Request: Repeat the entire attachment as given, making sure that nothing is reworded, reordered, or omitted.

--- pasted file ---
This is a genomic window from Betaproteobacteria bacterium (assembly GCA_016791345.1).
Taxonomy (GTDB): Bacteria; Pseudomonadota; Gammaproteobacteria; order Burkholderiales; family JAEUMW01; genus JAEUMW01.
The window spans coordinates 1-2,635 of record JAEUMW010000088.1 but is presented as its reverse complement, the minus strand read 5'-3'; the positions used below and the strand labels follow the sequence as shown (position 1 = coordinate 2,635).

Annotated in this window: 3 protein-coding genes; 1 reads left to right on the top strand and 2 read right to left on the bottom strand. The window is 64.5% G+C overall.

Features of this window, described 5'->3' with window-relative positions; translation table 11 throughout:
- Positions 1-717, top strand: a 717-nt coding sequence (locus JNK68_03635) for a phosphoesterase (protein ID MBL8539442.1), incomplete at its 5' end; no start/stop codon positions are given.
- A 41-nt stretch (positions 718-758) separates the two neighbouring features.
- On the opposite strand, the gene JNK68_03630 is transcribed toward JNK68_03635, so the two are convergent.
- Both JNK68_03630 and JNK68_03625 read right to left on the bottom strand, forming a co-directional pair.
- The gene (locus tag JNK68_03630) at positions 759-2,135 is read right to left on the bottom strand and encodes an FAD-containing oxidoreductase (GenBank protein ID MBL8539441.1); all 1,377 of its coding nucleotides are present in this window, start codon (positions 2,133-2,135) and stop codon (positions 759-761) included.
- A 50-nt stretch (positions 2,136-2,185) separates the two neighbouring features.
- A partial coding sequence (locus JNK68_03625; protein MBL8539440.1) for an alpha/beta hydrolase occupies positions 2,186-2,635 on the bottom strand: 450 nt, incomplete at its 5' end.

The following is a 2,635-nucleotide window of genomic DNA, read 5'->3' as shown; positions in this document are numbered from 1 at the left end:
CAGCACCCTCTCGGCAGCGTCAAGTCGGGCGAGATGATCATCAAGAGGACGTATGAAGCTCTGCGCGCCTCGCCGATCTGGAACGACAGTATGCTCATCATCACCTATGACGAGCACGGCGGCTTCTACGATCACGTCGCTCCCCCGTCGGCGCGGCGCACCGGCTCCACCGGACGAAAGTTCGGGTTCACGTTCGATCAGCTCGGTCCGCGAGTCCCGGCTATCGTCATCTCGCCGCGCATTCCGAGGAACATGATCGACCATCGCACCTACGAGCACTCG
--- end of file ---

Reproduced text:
This is a genomic window from Betaproteobacteria bacterium (assembly GCA_016791345.1).
Taxonomy (GTDB): Bacteria; Pseudomonadota; Gammaproteobacteria; order Burkholderiales; family JAEUMW01; genus JAEUMW01.
The window spans coordinates 1-2,635 of record JAEUMW010000088.1 but is presented as its reverse complement, the minus strand read 5'-3'; the positions used below and the strand labels follow the sequence as shown (position 1 = coordinate 2,635).

Annotated in this window: 3 protein-coding genes; 1 reads left to right on the top strand and 2 read right to left on the bottom strand. The window is 64.5% G+C overall.

Features of this window, described 5'->3' with window-relative positions; translation table 11 throughout:
- Positions 1-717, top strand: a 717-nt coding sequence (locus JNK68_03635) for a phosphoesterase (protein ID MBL8539442.1), incomplete at its 5' end; no start/stop codon positions are given.
- A 41-nt stretch (positions 718-758) separates the two neighbouring features.
- On the opposite strand, the gene JNK68_03630 is transcribed toward JNK68_03635, so the two are convergent.
- Both JNK68_03630 and JNK68_03625 read right to left on the bottom strand, forming a co-directional pair.
- The gene (locus tag JNK68_03630) at positions 759-2,135 is read right to left on the bottom strand and encodes an FAD-containing oxidoreductase (GenBank protein ID MBL8539441.1); all 1,377 of its coding nucleotides are present in this window, start codon (positions 2,133-2,135) and stop codon (positions 759-761) included.
- A 50-nt stretch (positions 2,136-2,185) separates the two neighbouring features.
- A partial coding sequence (locus JNK68_03625; protein MBL8539440.1) for an alpha/beta hydrolase occupies positions 2,186-2,635 on the bottom strand: 450 nt, incomplete at its 5' end.

The following is a 2,635-nucleotide window of genomic DNA, read 5'->3' as shown; positions in this document are numbered from 1 at the left end:
CAGCACCCTCTCGGCAGCGTCAAGTCGGGCGAGATGATCATCAAGAGGACGTATGAAGCTCTGCGCGCCTCGCCGATCTGGAACGACAGTATGCTCATCATCACCTATGACGAGCACGGCGGCTTCTACGATCACGTCGCTCCCCCGTCGGCGCGGCGCACCGGCTCCACCGGACGAAAGTTCGGGTTCACGTTCGATCAGCTCGGTCCGCGAGTCCCGGCTATCGTCATCTCGCCGCGCATTCCGAGGAACATGATCGACCATCGCACCTACGAGCACTCG